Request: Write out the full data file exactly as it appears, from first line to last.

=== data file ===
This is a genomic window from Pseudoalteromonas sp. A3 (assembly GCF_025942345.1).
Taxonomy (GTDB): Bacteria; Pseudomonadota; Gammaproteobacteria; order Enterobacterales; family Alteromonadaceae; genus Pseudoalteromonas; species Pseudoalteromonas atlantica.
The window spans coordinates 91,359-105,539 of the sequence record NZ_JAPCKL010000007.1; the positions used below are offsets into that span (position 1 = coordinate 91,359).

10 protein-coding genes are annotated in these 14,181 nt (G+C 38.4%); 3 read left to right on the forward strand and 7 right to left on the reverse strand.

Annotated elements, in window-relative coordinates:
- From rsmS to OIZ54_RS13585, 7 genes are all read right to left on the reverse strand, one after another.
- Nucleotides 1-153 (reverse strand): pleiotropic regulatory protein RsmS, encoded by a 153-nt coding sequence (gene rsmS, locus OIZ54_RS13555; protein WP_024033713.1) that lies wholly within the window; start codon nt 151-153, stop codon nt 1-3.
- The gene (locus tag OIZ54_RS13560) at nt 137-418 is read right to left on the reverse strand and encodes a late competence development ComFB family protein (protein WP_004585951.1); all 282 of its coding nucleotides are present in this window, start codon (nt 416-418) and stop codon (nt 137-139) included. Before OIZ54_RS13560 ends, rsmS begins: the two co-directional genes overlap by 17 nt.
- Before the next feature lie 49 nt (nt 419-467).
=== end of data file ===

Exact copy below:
This is a genomic window from Pseudoalteromonas sp. A3 (assembly GCF_025942345.1).
Taxonomy (GTDB): Bacteria; Pseudomonadota; Gammaproteobacteria; order Enterobacterales; family Alteromonadaceae; genus Pseudoalteromonas; species Pseudoalteromonas atlantica.
The window spans coordinates 91,359-105,539 of the sequence record NZ_JAPCKL010000007.1; the positions used below are offsets into that span (position 1 = coordinate 91,359).

10 protein-coding genes are annotated in these 14,181 nt (G+C 38.4%); 3 read left to right on the forward strand and 7 right to left on the reverse strand.

Annotated elements, in window-relative coordinates:
- From rsmS to OIZ54_RS13585, 7 genes are all read right to left on the reverse strand, one after another.
- Nucleotides 1-153 (reverse strand): pleiotropic regulatory protein RsmS, encoded by a 153-nt coding sequence (gene rsmS, locus OIZ54_RS13555; protein WP_024033713.1) that lies wholly within the window; start codon nt 151-153, stop codon nt 1-3.
- The gene (locus tag OIZ54_RS13560) at nt 137-418 is read right to left on the reverse strand and encodes a late competence development ComFB family protein (protein WP_004585951.1); all 282 of its coding nucleotides are present in this window, start codon (nt 416-418) and stop codon (nt 137-139) included. Before OIZ54_RS13560 ends, rsmS begins: the two co-directional genes overlap by 17 nt.
- Before the next feature lie 49 nt (nt 419-467).